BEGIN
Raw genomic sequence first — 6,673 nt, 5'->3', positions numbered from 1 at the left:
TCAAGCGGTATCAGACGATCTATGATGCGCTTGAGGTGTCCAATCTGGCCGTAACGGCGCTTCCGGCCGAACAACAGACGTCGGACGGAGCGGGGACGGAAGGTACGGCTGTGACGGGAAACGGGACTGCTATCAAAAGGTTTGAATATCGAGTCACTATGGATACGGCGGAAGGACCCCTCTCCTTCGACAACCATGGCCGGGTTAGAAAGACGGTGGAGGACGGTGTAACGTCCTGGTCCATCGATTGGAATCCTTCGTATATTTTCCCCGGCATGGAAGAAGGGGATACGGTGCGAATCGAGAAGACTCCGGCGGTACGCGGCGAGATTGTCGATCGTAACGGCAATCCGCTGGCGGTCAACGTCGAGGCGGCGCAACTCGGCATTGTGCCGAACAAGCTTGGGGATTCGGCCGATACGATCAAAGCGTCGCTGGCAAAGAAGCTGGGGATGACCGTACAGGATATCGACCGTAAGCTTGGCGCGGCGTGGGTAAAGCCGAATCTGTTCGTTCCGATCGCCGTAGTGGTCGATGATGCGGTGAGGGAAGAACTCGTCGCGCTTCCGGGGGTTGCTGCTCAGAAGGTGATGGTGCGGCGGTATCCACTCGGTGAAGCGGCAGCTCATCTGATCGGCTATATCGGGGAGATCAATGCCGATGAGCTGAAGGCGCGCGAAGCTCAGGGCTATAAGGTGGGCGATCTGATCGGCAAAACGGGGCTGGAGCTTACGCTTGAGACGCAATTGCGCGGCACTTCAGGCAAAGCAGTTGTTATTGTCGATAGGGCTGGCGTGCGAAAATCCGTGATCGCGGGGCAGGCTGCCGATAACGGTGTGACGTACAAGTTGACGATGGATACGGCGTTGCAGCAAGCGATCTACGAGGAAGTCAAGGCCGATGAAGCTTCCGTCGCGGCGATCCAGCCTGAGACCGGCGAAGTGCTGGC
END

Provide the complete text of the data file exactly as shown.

Raw genomic sequence first — 6,673 nt, 5'->3', positions numbered from 1 at the left:
TCAAGCGGTATCAGACGATCTATGATGCGCTTGAGGTGTCCAATCTGGCCGTAACGGCGCTTCCGGCCGAACAACAGACGTCGGACGGAGCGGGGACGGAAGGTACGGCTGTGACGGGAAACGGGACTGCTATCAAAAGGTTTGAATATCGAGTCACTATGGATACGGCGGAAGGACCCCTCTCCTTCGACAACCATGGCCGGGTTAGAAAGACGGTGGAGGACGGTGTAACGTCCTGGTCCATCGATTGGAATCCTTCGTATATTTTCCCCGGCATGGAAGAAGGGGATACGGTGCGAATCGAGAAGACTCCGGCGGTACGCGGCGAGATTGTCGATCGTAACGGCAATCCGCTGGCGGTCAACGTCGAGGCGGCGCAACTCGGCATTGTGCCGAACAAGCTTGGGGATTCGGCCGATACGATCAAAGCGTCGCTGGCAAAGAAGCTGGGGATGACCGTACAGGATATCGACCGTAAGCTTGGCGCGGCGTGGGTAAAGCCGAATCTGTTCGTTCCGATCGCCGTAGTGGTCGATGATGCGGTGAGGGAAGAACTCGTCGCGCTTCCGGGGGTTGCTGCTCAGAAGGTGATGGTGCGGCGGTATCCACTCGGTGAAGCGGCAGCTCATCTGATCGGCTATATCGGGGAGATCAATGCCGATGAGCTGAAGGCGCGCGAAGCTCAGGGCTATAAGGTGGGCGATCTGATCGGCAAAACGGGGCTGGAGCTTACGCTTGAGACGCAATTGCGCGGCACTTCAGGCAAAGCAGTTGTTATTGTCGATAGGGCTGGCGTGCGAAAATCCGTGATCGCGGGGCAGGCTGCCGATAACGGTGTGACGTACAAGTTGACGATGGATACGGCGTTGCAGCAAGCGATCTACGAGGAAGTCAAGGCCGATGAAGCTTCCGTCGCGGCGATCCAGCCTGAGACCGGCGAAGTGCTGGC